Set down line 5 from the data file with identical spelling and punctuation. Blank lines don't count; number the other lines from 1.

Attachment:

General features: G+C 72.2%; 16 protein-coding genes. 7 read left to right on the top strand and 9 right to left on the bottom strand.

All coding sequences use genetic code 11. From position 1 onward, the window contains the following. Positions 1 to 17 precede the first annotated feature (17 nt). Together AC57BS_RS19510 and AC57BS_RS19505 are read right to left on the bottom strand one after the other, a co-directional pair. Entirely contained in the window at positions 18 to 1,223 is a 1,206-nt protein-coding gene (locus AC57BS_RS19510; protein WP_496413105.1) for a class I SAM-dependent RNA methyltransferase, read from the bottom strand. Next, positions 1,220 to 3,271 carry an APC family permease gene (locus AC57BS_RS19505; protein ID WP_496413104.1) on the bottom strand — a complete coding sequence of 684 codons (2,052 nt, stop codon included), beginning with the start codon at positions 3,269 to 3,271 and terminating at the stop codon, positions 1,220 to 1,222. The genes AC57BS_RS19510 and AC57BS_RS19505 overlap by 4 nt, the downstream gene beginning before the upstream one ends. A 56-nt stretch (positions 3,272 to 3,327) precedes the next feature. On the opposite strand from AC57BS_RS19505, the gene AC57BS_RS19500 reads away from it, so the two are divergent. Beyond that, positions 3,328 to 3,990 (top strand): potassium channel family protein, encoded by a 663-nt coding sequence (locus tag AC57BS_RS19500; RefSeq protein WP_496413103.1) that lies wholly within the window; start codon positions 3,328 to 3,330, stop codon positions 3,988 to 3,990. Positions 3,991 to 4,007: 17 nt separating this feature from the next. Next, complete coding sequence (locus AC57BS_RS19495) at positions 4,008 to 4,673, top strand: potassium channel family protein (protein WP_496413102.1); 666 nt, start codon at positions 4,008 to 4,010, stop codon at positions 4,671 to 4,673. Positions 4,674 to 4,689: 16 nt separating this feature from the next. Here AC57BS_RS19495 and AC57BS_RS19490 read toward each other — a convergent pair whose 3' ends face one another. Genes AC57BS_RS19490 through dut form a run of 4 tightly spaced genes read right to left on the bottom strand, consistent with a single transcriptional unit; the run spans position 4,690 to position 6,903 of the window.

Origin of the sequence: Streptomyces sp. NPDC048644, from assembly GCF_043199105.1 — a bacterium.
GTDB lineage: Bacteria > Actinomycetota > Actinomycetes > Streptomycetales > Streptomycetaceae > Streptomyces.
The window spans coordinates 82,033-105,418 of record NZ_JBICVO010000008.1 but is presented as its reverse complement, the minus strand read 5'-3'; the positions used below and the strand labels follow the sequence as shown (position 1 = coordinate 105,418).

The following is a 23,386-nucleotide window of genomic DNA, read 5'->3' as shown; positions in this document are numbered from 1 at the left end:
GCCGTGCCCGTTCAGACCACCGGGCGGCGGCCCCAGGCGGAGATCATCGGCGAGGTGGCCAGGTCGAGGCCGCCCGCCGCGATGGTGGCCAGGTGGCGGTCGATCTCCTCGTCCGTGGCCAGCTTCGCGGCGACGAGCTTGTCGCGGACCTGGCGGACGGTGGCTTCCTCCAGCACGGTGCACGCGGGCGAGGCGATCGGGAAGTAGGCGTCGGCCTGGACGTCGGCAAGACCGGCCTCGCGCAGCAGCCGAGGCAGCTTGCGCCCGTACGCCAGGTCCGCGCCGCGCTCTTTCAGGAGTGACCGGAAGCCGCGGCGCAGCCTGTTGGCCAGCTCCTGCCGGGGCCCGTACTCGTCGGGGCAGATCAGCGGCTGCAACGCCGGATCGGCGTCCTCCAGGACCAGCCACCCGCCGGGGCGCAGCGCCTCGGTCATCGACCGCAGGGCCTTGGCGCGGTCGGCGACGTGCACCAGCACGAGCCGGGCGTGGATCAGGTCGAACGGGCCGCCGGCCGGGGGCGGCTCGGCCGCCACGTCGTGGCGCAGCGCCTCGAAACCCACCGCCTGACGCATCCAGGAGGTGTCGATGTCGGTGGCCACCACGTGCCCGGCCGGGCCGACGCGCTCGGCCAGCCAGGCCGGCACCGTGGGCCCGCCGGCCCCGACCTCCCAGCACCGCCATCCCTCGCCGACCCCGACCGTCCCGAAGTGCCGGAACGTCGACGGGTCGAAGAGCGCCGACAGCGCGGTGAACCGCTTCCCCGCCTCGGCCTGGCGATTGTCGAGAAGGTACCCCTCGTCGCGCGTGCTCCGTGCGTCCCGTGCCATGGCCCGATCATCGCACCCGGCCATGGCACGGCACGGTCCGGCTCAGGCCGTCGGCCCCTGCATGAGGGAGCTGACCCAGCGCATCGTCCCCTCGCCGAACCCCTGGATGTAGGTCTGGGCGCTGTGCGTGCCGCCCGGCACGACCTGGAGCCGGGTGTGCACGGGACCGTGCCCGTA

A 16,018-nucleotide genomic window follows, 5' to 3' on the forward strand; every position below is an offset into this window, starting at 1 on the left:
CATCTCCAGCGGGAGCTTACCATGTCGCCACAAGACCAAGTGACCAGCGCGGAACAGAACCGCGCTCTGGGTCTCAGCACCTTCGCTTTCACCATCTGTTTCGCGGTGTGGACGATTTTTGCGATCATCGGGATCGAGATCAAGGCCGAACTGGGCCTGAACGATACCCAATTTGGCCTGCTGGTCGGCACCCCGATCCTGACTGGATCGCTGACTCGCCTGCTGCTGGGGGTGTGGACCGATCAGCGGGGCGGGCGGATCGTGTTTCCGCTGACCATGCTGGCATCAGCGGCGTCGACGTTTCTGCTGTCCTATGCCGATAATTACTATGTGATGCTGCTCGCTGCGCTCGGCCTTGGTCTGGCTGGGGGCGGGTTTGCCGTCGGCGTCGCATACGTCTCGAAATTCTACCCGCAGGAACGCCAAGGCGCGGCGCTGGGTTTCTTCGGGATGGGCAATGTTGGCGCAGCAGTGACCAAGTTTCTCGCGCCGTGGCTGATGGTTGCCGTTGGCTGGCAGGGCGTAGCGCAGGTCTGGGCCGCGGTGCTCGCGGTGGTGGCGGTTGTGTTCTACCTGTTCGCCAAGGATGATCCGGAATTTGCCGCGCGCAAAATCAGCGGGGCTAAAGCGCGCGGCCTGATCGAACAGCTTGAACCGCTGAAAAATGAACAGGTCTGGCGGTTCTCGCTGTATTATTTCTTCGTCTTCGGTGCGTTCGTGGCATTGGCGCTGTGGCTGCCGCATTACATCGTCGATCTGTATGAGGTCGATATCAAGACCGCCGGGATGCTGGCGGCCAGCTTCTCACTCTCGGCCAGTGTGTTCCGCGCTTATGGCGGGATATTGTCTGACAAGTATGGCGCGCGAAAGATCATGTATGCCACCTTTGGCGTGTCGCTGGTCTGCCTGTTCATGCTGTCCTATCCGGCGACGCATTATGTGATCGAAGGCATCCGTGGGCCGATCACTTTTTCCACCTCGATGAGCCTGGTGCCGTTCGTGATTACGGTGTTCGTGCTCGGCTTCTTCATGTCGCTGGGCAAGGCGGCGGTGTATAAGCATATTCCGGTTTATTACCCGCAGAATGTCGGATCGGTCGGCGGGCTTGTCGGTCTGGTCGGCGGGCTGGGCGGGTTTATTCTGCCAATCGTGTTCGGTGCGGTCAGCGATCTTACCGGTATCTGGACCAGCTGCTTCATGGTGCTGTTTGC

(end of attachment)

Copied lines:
The window spans coordinates 82,033-105,418 of record NZ_JBICVO010000008.1 but is presented as its reverse complement, the minus strand read 5'-3'; the positions used below and the strand labels follow the sequence as shown (position 1 = coordinate 105,418).